Russia Vetoes U.N. Resolution on Nuclear Weapons in Space

During a meeting of the UN Security Council, Russia used its veto power to block a draft resolution on the non-deployment of nuclear weapons in outer space proposed by the United States and Japan. 13 out of 15 members of the Security Council voted in support of the document. 

The resolution proposed by the United States and Japan contains eight paragraphs and is based on the 1967 Treaty on Principles Governing the Activities of States in the Exploration and Use of Outer Space. One of the innovations of the project proposed by Washington and Tokyo is a provision banning the development of nuclear weapons designed to be put into orbit, the installation of such weapons on celestial bodies and their placement in outer space in any other way.

The Russian side blocked the adoption of the document and motivated the refusal for a number of reasons. According to the Russian Foreign Ministry, first of all, the veto was the result of the fact that the amendments proposed by Russia during the discussion of the draft were ignored. The amendments envisioned the introduction of a number of provisions in the text of the resolution on the need to take measures to keep outer space free of all types of weapons, to ensure the guaranteed non-use of force or threat of force against space objects and with their use in space, from outer space or in relation to outer space, as well as the importance of the early development of an appropriate international legally binding instrument.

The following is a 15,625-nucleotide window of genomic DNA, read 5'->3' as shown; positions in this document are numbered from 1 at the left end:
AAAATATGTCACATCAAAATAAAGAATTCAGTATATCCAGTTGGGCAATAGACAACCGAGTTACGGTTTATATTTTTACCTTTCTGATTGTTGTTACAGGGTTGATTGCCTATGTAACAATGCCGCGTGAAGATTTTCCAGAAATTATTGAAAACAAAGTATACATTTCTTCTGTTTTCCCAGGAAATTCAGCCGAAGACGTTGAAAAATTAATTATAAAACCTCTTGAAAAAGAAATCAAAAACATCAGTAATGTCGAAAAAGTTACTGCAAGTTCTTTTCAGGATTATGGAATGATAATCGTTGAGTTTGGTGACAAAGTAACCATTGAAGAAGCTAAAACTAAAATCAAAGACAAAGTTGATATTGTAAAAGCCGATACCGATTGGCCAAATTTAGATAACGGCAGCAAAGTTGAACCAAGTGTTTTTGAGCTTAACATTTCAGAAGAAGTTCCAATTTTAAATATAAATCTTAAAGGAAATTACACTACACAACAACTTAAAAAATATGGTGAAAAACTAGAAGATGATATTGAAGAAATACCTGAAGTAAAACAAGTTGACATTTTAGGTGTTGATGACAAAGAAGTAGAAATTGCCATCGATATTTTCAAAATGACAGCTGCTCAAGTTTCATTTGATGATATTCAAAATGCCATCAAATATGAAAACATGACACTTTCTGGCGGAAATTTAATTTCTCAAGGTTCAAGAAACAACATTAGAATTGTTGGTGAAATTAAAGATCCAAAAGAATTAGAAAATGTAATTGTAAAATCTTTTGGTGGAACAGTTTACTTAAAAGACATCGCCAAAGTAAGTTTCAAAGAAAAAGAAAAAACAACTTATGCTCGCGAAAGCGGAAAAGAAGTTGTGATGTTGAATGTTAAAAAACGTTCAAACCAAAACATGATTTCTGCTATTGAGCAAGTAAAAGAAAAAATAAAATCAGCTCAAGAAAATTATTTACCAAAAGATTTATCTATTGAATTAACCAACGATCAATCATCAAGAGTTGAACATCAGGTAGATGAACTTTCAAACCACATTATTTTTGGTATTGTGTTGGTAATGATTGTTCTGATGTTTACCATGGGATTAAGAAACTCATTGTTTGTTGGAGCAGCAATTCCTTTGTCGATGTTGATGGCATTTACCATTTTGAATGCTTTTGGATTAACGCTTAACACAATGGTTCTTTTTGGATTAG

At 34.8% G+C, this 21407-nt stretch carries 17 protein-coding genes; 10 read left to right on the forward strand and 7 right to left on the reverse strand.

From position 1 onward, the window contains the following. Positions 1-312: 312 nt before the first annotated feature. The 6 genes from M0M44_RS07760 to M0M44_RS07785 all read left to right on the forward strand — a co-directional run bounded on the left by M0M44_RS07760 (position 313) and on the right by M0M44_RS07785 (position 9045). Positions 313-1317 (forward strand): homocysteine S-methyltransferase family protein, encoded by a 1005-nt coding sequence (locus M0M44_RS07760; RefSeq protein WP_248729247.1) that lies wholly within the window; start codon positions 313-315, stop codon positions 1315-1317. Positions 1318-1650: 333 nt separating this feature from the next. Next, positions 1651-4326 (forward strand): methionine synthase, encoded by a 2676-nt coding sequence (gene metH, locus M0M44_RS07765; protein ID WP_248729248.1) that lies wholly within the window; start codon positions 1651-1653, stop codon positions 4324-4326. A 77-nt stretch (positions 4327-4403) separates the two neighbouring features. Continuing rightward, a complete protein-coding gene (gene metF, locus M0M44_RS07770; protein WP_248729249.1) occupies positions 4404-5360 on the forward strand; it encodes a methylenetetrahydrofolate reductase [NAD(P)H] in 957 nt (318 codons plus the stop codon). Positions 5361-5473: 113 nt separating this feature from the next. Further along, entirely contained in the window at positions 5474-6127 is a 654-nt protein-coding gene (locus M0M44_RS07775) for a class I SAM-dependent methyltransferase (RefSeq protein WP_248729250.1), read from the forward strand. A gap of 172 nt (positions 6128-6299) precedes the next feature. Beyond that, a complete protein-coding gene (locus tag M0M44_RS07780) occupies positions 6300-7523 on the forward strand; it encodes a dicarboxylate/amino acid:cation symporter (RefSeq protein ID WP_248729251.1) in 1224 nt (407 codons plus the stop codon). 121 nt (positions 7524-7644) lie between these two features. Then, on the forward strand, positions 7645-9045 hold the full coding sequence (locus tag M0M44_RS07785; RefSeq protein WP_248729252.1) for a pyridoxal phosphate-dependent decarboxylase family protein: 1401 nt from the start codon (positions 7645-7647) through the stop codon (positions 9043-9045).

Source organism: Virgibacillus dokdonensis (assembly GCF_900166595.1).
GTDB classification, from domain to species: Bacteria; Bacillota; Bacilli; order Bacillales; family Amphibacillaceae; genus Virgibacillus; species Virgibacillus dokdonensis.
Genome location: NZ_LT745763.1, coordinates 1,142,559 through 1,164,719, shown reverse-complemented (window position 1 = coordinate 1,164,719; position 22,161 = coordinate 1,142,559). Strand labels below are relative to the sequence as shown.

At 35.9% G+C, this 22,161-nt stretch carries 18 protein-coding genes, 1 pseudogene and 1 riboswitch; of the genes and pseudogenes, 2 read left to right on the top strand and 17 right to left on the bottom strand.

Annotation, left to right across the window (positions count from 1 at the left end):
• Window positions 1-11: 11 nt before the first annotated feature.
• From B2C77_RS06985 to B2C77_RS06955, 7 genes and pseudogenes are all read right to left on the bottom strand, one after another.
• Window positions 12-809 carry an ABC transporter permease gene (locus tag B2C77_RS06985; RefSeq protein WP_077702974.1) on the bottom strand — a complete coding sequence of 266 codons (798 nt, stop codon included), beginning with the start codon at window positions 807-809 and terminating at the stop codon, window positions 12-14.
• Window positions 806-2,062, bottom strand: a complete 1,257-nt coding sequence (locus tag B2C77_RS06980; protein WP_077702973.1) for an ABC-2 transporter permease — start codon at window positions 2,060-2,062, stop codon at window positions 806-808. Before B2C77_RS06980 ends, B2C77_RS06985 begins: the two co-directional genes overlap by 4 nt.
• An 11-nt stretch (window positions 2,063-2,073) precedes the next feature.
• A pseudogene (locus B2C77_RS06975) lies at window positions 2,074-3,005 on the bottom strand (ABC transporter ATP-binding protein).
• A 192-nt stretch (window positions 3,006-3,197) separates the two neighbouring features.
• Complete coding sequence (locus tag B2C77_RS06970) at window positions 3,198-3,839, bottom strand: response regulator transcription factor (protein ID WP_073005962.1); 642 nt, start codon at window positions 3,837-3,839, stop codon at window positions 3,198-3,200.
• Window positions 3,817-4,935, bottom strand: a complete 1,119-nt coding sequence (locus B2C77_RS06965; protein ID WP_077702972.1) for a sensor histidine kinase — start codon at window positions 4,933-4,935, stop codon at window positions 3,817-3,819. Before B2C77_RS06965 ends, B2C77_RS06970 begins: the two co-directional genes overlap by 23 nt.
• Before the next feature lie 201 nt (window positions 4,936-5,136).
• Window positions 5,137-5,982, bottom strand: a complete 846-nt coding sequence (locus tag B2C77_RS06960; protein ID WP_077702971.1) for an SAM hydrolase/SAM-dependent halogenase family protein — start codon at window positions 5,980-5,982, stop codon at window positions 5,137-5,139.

Also, according to Russia, the proposed project was developed without proper expert study and bypassing specialized platforms and formats of cooperation on arms control and disarmament issues. The Russian Foreign Ministry said that the adoption of the resolution would lead to the creation of a negative precedent, "undermining the activities of not only the UN Security Council, but also relevant forums, including the First Committee of the UN General Assembly, the Conference on Disarmament, the UN Committee on Outer Space."

The Russian Foreign Ministry also reported that the key task in the field of ensuring security for Moscow remains the prevention of an arms race in outer space and ensuring conditions for the exploration and use of outer space for peaceful purposes. In the message, the Russian side also confirmed its "strict commitment" to international legal obligations in the field of law, including the 1967 Outer Space Treaty, and also announced its intention to submit its own draft resolution to the UN Security Council, which "will take into account the results of the discussion of the US-Japanese document, as well as existing developments on this topic approved by the overwhelming majority of the UN Member States."

Source - Ministry of Foreign Affairs of the Russian Federation


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